A longtime Lakewood city commissioner and former Los Angeles County sheriff’s commander was sworn in today as the first Black council member in the city’s history. Vicki Stuckey was unanimously appointed Tuesday night to fill the 18 months remaining on the term of Diane DuBois, who retired after 15 years on the Lakewood City Council.
Stuckey — who has lived in Lakewood for 28 years — has been a city commissioner for 19 years, served four years on the community safety commission and 15 years on the planning and environmental commission, including four stints as the commission’s chair. She retired last year from the sheriff’s department, where she worked 34 years and rose through the ranks from a deputy to a sergeant, lieutenant and ultimately a captain and commander of the Altadena sheriff’s station.
“I think Vicki Stuckey is a great choice for serving Lakewood, especially at this unique point in our history,” Mayor Todd Rogers said in a statement released by the city.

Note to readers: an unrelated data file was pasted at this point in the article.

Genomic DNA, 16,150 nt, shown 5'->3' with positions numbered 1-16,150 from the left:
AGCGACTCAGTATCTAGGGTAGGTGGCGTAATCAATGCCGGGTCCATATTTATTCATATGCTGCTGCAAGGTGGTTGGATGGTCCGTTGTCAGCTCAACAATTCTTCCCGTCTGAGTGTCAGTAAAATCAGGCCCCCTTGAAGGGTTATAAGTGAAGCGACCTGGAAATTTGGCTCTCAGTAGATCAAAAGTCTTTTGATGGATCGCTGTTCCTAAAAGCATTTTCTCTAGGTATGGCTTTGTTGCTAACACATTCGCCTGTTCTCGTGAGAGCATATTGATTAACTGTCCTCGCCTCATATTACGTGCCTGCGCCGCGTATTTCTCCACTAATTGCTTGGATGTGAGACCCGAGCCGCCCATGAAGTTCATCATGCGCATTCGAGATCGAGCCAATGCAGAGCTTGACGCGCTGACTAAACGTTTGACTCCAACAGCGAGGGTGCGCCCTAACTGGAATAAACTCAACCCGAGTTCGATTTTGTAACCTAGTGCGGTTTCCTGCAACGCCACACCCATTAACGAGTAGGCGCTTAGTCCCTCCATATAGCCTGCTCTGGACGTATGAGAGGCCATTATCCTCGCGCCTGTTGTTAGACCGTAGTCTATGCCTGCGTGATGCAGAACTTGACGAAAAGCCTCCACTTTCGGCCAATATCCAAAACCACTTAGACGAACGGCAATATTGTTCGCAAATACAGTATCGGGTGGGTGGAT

“As we all know, Lakewood continues to diversify, and I think it is important that we have a variety of perspectives and life experiences represented at the highest levels of decision making …,” he said. “I think she can step right in and hit the ground running to effectively serve out the
remainder of Diane DuBois’ seat at this important time for our city.”
DuBois had previously served 28 years on the city’s planning and environmental commission, making her the Lakewood resident with the longest combined service as a city official in Lakewood’s history.
Last month, she said she was “ready to retire, relax a bit and give someone else a chance to sit in this seat.”
On Wednesday, Stuckey said she is “honored and humbled to have this opportunity to serve my fellow residents of Lakewood.”
“I look forward to devoting myself to being the best council member possible, representing everyone in our community and working with my colleagues and fellow residents to keep our city in great shape and make it the best it possibly can be,” she said.
The City Council had the option of filling the vacancy by appointment or holding a special election in March 2021 that would have cost the city about $230,000, officials said.